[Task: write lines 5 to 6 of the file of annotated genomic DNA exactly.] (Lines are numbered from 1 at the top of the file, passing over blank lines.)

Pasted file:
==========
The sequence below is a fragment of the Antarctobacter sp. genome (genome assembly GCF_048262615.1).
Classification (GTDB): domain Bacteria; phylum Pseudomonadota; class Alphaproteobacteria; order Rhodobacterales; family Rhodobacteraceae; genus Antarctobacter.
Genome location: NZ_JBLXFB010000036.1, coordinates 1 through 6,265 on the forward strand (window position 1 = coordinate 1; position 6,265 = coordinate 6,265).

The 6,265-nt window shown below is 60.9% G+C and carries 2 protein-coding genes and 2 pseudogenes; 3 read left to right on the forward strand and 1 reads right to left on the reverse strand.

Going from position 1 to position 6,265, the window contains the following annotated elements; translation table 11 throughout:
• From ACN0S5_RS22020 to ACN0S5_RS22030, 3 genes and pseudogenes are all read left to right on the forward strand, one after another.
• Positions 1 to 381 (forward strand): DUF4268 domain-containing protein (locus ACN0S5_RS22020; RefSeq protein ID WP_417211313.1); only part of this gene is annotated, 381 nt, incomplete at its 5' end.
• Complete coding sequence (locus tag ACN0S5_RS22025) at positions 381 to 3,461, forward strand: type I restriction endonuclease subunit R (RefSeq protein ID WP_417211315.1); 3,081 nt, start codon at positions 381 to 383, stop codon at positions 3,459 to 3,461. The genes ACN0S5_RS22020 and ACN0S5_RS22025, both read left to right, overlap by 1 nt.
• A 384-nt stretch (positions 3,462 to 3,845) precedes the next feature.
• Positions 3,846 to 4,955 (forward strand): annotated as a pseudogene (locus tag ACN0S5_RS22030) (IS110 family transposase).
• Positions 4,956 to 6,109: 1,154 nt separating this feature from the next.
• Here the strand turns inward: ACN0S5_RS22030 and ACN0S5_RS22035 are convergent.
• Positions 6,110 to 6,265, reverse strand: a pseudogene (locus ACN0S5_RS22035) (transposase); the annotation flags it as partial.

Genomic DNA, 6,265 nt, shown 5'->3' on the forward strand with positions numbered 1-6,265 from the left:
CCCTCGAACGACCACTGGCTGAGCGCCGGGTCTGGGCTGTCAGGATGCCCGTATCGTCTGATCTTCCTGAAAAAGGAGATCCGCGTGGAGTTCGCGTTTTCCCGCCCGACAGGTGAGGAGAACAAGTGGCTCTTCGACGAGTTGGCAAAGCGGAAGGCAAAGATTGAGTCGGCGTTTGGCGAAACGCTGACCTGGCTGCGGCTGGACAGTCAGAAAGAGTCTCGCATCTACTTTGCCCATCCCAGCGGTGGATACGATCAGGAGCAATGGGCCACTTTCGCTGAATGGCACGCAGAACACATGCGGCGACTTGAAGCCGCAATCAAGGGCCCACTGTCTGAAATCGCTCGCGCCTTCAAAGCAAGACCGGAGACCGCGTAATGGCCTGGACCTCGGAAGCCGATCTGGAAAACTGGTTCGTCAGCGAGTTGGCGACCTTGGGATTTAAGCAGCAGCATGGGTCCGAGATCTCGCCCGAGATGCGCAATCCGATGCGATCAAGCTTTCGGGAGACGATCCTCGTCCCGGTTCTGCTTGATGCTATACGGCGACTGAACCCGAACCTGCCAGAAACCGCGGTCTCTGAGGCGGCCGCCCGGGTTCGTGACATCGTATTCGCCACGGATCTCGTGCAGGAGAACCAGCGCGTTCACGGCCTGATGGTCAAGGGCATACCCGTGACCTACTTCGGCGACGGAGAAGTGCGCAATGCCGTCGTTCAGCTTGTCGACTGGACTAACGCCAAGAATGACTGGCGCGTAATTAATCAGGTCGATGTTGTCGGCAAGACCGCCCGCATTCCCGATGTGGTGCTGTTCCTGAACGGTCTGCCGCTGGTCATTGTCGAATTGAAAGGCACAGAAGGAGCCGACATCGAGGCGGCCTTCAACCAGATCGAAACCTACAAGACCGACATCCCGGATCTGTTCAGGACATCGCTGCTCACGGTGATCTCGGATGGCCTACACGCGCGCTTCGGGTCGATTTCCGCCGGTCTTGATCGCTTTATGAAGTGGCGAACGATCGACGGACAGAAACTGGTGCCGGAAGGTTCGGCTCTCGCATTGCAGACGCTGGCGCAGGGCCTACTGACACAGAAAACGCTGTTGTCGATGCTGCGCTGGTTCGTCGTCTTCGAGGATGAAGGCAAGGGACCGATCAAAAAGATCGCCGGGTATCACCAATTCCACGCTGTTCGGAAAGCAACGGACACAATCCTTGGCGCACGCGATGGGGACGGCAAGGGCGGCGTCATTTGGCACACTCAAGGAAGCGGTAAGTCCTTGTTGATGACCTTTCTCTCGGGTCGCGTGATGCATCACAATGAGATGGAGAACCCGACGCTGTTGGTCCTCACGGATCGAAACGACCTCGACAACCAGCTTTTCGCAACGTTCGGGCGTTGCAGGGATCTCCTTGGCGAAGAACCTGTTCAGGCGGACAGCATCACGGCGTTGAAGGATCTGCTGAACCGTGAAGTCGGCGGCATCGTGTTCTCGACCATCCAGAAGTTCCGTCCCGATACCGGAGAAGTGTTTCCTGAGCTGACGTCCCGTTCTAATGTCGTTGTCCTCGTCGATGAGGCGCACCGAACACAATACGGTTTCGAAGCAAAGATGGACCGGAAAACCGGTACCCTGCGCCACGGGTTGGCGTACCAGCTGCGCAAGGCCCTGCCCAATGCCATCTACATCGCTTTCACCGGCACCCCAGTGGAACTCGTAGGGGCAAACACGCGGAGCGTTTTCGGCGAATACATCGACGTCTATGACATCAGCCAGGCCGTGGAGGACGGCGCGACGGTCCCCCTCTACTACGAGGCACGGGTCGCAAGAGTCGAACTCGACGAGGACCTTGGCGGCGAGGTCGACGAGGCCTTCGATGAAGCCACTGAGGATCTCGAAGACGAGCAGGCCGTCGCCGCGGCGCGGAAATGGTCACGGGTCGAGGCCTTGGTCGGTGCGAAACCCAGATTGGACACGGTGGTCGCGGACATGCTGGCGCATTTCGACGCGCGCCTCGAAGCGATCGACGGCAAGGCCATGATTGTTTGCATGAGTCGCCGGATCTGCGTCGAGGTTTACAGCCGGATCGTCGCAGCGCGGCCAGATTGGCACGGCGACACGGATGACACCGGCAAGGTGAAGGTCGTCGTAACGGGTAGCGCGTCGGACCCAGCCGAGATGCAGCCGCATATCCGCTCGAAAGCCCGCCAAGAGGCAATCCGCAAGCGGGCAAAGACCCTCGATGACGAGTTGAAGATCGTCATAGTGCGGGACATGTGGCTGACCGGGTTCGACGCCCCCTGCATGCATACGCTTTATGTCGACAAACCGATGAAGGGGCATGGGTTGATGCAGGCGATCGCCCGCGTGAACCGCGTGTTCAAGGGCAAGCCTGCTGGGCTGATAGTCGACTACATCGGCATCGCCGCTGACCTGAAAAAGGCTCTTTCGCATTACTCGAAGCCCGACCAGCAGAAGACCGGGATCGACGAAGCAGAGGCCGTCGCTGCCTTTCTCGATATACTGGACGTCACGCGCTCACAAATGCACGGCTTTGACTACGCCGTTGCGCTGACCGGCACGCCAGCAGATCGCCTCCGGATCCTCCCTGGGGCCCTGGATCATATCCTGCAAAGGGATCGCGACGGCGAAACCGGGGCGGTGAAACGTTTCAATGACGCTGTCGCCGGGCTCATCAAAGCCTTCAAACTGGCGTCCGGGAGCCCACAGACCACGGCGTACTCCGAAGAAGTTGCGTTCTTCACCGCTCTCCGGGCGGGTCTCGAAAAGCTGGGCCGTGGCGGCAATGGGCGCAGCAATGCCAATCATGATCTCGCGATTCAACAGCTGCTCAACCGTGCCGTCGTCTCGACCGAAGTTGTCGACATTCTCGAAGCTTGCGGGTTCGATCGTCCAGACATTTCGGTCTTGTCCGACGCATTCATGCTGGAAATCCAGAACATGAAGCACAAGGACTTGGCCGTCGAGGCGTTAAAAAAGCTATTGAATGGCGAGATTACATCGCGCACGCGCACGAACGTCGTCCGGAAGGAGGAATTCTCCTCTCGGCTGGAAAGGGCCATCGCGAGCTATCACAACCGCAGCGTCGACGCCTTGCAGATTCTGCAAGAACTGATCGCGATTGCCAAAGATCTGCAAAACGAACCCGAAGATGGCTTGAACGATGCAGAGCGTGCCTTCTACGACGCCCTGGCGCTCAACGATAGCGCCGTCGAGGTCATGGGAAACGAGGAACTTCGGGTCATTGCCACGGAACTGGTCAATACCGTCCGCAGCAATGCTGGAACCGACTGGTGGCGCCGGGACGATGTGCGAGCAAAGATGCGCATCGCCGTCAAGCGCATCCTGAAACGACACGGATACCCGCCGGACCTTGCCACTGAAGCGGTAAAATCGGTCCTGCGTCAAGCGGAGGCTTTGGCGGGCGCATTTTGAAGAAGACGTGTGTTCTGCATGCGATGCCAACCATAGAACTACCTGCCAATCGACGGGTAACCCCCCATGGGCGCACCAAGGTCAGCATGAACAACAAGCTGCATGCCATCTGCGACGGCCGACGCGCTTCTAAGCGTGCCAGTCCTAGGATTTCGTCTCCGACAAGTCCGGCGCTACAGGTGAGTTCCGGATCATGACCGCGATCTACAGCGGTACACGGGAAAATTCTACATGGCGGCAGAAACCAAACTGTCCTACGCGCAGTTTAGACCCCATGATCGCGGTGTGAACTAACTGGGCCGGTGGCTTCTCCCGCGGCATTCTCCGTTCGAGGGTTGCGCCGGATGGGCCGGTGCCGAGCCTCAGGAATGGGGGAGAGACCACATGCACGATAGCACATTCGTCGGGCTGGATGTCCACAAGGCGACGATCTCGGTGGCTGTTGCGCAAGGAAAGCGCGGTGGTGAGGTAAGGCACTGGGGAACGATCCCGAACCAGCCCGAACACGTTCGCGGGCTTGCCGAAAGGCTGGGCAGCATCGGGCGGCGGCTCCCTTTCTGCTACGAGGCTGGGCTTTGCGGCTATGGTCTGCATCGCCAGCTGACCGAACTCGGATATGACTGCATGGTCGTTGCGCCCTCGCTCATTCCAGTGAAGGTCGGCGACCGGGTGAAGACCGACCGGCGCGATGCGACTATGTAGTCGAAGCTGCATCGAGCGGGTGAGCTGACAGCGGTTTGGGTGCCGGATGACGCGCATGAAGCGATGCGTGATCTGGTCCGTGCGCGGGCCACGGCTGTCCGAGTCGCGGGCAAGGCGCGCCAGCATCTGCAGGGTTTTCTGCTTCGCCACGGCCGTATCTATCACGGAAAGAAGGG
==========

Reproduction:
Going from position 1 to position 6,265, the window contains the following annotated elements; translation table 11 throughout:
• From ACN0S5_RS22020 to ACN0S5_RS22030, 3 genes and pseudogenes are all read left to right on the forward strand, one after another.